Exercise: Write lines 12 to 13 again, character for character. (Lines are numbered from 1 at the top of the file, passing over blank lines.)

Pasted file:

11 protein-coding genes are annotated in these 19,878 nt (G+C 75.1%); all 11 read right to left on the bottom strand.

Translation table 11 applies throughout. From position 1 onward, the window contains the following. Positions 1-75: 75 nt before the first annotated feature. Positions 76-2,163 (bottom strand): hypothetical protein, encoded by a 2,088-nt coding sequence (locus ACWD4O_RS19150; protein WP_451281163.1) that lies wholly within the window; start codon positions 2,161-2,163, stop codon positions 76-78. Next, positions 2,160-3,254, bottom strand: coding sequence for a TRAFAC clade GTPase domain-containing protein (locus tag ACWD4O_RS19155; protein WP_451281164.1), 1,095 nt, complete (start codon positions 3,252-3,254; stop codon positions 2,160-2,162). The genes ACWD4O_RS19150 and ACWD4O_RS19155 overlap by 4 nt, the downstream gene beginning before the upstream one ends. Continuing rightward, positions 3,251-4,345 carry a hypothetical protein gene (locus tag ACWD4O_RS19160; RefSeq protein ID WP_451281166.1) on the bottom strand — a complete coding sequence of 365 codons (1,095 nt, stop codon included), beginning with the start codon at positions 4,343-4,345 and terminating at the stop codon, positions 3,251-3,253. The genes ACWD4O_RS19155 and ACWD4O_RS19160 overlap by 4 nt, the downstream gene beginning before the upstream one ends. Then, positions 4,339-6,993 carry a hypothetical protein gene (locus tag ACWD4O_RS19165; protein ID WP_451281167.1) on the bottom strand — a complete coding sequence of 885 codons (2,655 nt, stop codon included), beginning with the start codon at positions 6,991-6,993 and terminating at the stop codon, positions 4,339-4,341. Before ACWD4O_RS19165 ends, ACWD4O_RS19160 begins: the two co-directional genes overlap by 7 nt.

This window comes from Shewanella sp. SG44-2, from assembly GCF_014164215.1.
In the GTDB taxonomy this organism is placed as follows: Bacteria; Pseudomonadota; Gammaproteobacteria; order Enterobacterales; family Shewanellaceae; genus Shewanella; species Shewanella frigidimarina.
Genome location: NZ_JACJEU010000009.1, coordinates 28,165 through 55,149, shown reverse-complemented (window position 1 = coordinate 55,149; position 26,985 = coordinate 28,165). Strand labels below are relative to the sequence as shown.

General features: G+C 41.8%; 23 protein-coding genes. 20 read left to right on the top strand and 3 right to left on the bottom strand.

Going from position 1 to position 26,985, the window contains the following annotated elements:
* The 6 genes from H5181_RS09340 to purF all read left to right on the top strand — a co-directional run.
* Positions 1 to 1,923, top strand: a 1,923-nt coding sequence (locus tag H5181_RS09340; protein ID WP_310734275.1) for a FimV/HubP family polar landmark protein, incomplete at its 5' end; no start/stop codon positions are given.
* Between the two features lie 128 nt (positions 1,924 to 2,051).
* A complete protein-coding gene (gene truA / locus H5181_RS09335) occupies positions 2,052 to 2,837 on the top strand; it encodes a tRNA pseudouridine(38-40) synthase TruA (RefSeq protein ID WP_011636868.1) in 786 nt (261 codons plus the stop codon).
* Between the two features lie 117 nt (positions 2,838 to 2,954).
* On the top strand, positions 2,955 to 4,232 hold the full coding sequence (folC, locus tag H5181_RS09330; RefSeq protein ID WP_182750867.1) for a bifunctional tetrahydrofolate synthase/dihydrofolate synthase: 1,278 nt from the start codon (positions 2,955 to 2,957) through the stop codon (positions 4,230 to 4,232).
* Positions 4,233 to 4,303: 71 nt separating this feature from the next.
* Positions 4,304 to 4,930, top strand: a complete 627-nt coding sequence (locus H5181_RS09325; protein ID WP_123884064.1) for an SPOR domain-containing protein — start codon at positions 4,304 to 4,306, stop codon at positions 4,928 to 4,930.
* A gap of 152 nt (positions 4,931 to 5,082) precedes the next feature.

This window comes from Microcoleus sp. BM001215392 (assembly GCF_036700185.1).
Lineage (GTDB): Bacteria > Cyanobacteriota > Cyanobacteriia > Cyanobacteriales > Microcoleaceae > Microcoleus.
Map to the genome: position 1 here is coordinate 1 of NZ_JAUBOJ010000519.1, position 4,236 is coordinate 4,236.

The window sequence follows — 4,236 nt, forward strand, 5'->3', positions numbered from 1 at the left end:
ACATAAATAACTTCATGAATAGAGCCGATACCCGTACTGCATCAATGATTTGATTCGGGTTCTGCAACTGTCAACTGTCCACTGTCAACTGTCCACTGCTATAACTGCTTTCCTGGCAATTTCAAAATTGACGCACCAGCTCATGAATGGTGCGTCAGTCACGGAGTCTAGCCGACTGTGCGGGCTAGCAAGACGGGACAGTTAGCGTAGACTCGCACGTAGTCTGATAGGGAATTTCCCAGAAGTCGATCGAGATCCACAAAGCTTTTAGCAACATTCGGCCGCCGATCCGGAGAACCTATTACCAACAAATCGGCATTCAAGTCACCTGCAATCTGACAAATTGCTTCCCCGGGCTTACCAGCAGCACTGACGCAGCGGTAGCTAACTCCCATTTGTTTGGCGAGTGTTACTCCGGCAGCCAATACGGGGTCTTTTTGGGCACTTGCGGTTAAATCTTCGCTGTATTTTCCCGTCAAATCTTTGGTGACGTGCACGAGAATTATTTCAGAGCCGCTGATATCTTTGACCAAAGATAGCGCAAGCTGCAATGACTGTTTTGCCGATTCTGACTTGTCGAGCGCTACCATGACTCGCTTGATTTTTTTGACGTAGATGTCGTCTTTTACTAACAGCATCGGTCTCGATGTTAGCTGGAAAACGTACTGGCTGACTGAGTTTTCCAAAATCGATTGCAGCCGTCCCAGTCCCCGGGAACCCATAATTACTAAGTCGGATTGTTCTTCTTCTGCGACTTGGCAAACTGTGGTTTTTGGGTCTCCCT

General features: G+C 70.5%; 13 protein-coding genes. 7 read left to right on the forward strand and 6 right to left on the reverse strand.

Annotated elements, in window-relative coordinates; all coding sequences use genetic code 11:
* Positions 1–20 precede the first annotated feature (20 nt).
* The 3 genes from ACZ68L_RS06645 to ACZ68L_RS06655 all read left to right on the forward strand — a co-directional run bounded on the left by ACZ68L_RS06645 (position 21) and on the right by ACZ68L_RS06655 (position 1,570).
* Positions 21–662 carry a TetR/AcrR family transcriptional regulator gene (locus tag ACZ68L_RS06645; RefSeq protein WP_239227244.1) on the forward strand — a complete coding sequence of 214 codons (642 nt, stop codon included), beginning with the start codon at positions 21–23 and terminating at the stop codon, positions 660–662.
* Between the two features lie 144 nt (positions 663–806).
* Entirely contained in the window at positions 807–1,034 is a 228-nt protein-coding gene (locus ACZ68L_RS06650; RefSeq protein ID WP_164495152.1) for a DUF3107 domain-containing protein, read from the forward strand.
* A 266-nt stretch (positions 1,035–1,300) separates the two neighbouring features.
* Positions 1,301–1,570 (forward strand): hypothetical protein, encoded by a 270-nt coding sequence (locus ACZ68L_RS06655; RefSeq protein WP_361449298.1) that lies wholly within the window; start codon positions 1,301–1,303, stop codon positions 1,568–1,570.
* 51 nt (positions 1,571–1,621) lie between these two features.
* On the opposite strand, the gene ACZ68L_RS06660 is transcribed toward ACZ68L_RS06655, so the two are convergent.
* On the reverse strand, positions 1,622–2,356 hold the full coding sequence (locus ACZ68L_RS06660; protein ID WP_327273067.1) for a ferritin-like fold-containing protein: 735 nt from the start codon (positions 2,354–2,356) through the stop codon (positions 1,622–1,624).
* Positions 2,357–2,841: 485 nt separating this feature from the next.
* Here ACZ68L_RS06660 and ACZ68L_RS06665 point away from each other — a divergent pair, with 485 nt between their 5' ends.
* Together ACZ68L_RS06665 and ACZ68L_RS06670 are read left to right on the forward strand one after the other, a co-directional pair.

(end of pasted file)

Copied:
* Between the two features lie 117 nt (positions 2,838 to 2,954).
* On the top strand, positions 2,955 to 4,232 hold the full coding sequence (folC, locus tag H5181_RS09330; RefSeq protein ID WP_182750867.1) for a bifunctional tetrahydrofolate synthase/dihydrofolate synthase: 1,278 nt from the start codon (positions 2,955 to 2,957) through the stop codon (positions 4,230 to 4,232).